I do believe that Alaska is far better off by being part of the USA. Alaskans were saved from the remaining tsarist years, the horrible Stalin years and the rest of the communist eras and then from the mafia dominated Russia of today. It certainly would have been very dangerous for the world if Russia had Alaska during the cold war. It is very cool that there is still towns that speak the old tsarist Russian of yesteryear. I would really like to check that town out.


Tracing Alaska's Russian Heritage

From onion domes to tsarist-era Russian dialects, evidence of the Russian colonialism remains


http://www.smithsonianmag.com/travel/al ... 49/?no-ist

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Re: The Founding Of The United States

Post: # 139488Unread post Blue Frost »

WOW, not seen anything on Russia owning Alaska in Decades. Most people I bet don't even know we bout it for like 7 million dollars from them, it they know at all we did.
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The Founding Of The United States

Post: # 160407Unread post Gary Oak »

Could it be that Obama went and got a degree in constitutional law for the "globalists" so that he would be an expert in getting around the American constitution ? He certainly wriggled around the American citizenship amendments very effectively to the huge detriment of the USA.

The Constitution: on Being a Citizen and Person

Governments have a rule they like to enforce. Defining the standards for citizenship is fundamental to the organization of society. The State has emerged as the final arbitrator for disputes, especially conflicts between the 'person', and the government. But is any person a citizen? The wording within the U.S. Constitution on this topic is clear and indisputable.

Amendment IV: Section 1 - "All persons born or naturalized in the United States, and subject to the jurisdiction thereof, are citizens of the United States and of the state wherein they reside." From the outset, it should be obvious that persons who were not born and have not completed the naturalization process, are not considered to be a citizen. When arguments are offered up that the Constitution defines a person to include both natural and artificial persons, the courts have departed from the original meaning, and have greatly expanded their interpretation.

So you ask what are the differences among a person, persons and an artificial person or persons? Well, to our surprise a person is: "in law, an individual or incorporated group having certain legal rights and responsibilities". A natural person is a human being, while an artificial person is often a corporation. And the artificial version can be either a singular or plural person. Confused yet?

Well that is just the result that the legal system intends. Now the application of these distinctions becomes even more inconsistent. The Fourteenth Amendment has been held to mean that the phrase "no person" in the equal protection clause includes both natural and artificial persons; see 118 U.S. 394, 396. But the same term in the Fifth Amendment's "privilege against self-incrimination" clause applies to only natural persons. It seems that the corporation does not have the personal privilege because it is an artificial person; see 201 U.S. 43.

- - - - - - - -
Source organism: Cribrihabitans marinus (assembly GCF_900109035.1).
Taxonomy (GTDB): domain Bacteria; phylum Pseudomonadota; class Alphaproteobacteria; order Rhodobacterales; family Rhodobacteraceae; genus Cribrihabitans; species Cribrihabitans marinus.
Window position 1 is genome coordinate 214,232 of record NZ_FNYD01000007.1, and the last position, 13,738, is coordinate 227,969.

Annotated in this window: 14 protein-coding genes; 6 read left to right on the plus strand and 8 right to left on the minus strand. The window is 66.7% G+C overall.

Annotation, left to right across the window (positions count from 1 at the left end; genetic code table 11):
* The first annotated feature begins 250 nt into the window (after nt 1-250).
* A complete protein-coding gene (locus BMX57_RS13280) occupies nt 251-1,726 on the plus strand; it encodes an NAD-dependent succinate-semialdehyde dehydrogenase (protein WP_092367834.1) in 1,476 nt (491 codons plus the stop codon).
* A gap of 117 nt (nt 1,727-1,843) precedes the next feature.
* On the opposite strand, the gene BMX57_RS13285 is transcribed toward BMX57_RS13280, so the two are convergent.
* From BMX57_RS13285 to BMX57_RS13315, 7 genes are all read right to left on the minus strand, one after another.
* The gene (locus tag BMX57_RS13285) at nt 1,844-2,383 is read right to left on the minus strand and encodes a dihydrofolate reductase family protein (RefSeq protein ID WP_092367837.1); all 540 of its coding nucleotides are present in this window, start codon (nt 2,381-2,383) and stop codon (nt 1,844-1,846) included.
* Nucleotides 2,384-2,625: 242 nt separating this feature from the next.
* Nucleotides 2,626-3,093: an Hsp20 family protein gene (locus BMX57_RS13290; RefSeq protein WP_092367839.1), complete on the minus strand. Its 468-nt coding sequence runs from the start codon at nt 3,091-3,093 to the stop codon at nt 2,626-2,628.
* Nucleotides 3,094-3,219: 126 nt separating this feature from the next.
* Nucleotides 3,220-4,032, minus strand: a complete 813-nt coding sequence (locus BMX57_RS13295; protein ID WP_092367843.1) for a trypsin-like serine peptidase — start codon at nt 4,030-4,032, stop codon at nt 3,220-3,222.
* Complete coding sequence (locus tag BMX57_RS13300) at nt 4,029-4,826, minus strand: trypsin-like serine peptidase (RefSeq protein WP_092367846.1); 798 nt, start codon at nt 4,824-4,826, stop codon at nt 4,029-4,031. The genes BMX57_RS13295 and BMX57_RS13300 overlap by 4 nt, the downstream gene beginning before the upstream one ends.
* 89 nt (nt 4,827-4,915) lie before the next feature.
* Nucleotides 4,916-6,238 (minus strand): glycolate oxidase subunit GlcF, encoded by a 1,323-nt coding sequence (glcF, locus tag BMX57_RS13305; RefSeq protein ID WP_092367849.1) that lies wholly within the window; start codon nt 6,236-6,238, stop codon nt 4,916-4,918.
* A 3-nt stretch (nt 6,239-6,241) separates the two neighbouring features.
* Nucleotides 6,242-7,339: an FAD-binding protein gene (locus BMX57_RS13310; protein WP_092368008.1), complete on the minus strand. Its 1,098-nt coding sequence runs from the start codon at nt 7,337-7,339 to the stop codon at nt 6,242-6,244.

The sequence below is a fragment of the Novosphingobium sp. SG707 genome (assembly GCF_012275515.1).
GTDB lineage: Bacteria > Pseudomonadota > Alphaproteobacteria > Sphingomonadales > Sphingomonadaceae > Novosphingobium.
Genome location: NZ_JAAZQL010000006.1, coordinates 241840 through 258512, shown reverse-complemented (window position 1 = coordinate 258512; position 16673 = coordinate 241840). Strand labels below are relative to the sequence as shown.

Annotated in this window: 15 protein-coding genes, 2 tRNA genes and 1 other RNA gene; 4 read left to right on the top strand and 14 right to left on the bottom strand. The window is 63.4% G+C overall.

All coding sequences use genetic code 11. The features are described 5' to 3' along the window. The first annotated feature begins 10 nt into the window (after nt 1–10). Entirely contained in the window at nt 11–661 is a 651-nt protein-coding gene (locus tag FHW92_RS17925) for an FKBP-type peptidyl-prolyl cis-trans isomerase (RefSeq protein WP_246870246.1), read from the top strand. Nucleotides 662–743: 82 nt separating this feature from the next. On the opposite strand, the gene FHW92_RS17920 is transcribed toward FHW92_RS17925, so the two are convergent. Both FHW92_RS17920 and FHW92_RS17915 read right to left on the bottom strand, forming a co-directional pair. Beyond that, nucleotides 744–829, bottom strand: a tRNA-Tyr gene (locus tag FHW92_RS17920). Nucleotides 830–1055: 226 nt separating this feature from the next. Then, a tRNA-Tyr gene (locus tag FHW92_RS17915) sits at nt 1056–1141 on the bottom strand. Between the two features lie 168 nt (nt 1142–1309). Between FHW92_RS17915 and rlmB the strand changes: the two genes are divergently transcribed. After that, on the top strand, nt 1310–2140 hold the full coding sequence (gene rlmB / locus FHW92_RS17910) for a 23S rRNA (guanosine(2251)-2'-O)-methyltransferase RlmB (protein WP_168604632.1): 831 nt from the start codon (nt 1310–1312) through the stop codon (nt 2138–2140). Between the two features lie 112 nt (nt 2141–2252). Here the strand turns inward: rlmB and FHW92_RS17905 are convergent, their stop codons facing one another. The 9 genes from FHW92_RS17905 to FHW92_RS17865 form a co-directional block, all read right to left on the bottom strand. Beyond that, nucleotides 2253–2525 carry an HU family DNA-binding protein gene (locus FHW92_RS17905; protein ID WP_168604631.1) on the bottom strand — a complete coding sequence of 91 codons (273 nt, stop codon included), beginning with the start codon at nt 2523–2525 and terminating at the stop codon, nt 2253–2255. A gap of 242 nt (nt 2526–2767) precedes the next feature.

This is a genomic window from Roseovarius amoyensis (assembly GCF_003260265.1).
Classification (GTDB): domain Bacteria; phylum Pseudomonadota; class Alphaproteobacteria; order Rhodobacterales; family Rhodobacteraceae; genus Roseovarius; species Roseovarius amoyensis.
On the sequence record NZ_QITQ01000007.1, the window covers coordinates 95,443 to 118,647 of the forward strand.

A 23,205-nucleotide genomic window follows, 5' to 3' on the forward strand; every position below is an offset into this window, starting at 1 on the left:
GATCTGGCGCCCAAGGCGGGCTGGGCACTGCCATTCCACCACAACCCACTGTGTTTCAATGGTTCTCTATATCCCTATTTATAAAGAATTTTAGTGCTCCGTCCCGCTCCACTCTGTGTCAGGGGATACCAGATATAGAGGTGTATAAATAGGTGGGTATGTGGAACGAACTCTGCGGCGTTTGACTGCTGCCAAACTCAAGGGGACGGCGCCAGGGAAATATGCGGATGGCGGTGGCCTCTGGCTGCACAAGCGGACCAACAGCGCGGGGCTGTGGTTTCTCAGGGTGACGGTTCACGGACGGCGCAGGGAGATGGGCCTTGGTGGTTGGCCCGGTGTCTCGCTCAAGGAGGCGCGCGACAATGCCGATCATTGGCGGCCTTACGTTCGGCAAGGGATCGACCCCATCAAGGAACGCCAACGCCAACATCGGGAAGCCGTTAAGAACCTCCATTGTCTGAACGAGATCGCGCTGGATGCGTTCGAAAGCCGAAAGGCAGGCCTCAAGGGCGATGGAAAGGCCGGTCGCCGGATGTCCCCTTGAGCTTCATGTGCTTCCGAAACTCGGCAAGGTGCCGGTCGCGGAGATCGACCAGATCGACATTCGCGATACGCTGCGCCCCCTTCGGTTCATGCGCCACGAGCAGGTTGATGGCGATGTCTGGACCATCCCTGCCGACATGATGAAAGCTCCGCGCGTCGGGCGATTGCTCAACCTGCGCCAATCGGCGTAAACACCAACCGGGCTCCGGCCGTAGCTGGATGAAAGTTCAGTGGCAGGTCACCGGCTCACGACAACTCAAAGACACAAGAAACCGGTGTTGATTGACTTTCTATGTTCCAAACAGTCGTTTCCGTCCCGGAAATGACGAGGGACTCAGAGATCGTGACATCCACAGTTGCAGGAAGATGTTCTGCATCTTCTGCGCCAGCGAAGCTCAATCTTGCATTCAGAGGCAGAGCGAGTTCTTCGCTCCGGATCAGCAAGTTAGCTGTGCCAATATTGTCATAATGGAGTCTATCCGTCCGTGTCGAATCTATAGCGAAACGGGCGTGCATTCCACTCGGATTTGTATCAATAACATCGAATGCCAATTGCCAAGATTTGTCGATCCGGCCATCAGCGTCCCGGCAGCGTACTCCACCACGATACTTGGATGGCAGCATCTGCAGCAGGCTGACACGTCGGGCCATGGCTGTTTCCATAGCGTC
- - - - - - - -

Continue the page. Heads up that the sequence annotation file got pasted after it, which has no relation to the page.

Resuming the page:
Now go back and read again the first sentence of the Fourteenth Amendment, and consider its intent and meaning. Any reasonable 'person' will conclude that a citizen is an individual, born or naturalized. Right? What is interesting is that the artificial person or corporation, enjoys the advantage of the equal protection and due process of the government, but does not have the same responsibilities of the individual citizen.

We should not be surprised that the interests of money, influences the meaning of the law. That is basic human nature. But what is significant is how far we have come as a culture, in ignoring the idea of the 'social contract' that was central to nineteenth century classical liberalism. There are those who are avid to extend the terminology of 'person' to anyone who inhabits our shores. Legal or illegal aliens, fit their definition. Even foreign nationals that reside outside our borders, are deemed to be protected under our Constitution. At what point does the absurdity of the artificial incorporation meet the inclusion of the non-native person?

What is the significance of these rights and protections, that we hold dear; if they defy the meaning of language? If a foreign national falls under the broadest viewpoint of interpreting the Constitution, why does the unborn not enjoy the same protection because of their inhabitancy within the confines of the womb? Is that border so foreign that it is excluded from the approved list for immigration?

Let's bring some common sense back into the debate. The reason that governments enshroud citizenship on individuals, is to empower the jurisdiction of their laws over each 'person'. Protecting rights of individuals, is seldom a consideration, but becomes a necessary inconvenience. For laws to be observed, more than force is required. People must accept the justification, fairness and agree that the codes are valid. When the law is allowed to defy reality, and substitutes inane distortions of meaning, we all suffer as part of the society.